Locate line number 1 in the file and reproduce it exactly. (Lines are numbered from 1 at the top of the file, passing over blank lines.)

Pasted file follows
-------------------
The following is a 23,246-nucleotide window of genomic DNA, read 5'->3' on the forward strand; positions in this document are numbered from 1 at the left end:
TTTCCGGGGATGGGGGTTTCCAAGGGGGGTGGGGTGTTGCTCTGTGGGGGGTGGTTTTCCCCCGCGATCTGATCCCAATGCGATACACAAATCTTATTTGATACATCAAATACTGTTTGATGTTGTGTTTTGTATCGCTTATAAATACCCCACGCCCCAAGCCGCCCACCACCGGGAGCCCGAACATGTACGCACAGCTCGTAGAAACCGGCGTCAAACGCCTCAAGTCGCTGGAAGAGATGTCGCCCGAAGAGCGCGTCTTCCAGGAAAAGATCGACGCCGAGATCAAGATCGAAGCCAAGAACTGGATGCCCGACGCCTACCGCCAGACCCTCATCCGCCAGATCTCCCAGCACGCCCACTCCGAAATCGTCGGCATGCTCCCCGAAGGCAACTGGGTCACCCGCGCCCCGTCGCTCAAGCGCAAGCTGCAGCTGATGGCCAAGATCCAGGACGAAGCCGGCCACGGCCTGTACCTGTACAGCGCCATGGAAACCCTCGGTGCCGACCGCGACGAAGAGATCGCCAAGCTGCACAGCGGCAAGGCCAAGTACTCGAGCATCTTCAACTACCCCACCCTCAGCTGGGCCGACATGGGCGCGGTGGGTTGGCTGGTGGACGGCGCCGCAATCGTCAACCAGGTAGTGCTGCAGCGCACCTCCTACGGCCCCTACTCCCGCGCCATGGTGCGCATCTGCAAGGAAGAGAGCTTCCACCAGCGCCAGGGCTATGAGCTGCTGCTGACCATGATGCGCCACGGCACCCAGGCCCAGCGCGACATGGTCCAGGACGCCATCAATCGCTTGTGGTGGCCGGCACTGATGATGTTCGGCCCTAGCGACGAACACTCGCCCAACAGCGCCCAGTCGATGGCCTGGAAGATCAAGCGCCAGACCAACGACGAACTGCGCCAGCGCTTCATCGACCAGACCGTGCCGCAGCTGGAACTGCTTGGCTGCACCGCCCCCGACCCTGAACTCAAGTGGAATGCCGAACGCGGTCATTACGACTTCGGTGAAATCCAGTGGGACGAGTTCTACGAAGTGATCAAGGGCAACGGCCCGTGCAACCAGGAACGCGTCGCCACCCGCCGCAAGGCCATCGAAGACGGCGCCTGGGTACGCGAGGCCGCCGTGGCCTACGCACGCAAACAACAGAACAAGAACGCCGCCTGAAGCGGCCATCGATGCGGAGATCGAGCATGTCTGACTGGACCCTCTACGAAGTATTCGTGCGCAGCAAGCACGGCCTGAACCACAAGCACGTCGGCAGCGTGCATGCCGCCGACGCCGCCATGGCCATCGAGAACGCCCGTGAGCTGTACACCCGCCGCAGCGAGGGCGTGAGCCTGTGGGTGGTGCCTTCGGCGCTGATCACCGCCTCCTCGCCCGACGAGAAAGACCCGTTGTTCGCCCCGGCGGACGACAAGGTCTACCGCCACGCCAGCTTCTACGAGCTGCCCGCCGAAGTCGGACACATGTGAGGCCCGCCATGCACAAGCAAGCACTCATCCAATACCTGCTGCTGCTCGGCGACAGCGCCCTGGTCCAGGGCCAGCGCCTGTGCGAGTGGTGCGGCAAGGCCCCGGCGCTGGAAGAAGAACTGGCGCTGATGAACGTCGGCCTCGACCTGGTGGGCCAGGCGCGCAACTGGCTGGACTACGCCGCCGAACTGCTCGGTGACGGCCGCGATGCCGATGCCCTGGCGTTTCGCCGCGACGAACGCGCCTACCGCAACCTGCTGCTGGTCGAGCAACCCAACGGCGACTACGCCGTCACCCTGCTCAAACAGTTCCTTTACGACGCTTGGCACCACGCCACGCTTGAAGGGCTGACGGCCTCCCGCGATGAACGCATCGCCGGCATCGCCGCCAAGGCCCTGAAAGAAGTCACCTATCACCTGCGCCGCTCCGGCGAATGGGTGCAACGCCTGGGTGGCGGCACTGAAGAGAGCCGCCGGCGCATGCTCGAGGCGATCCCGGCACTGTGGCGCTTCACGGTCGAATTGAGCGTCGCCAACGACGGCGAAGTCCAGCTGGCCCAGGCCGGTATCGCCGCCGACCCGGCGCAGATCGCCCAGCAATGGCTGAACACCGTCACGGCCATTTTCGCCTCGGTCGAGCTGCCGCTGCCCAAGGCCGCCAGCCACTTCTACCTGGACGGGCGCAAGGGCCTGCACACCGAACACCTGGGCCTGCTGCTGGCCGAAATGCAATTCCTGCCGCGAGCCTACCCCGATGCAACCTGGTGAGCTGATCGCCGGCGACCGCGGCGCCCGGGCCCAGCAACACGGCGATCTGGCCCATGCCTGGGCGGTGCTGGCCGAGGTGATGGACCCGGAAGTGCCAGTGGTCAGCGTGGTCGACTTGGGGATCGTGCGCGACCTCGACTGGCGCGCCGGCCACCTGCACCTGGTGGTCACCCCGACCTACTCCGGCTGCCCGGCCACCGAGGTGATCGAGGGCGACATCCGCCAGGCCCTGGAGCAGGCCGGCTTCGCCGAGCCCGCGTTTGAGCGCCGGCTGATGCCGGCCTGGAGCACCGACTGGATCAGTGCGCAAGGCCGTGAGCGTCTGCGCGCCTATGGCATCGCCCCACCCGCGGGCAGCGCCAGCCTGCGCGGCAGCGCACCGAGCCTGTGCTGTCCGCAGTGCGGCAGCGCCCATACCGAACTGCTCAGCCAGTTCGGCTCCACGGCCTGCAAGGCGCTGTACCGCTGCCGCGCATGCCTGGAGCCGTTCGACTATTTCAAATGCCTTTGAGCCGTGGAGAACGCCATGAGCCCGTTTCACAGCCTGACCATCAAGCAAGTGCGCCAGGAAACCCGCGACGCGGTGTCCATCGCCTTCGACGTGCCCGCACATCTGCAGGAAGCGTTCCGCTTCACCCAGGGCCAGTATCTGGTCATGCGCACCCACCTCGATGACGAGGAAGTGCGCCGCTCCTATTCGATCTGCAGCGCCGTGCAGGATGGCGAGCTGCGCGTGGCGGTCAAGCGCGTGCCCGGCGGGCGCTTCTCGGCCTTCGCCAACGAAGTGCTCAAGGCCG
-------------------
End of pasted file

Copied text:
The following is a 23,246-nucleotide window of genomic DNA, read 5'->3' on the forward strand; positions in this document are numbered from 1 at the left end: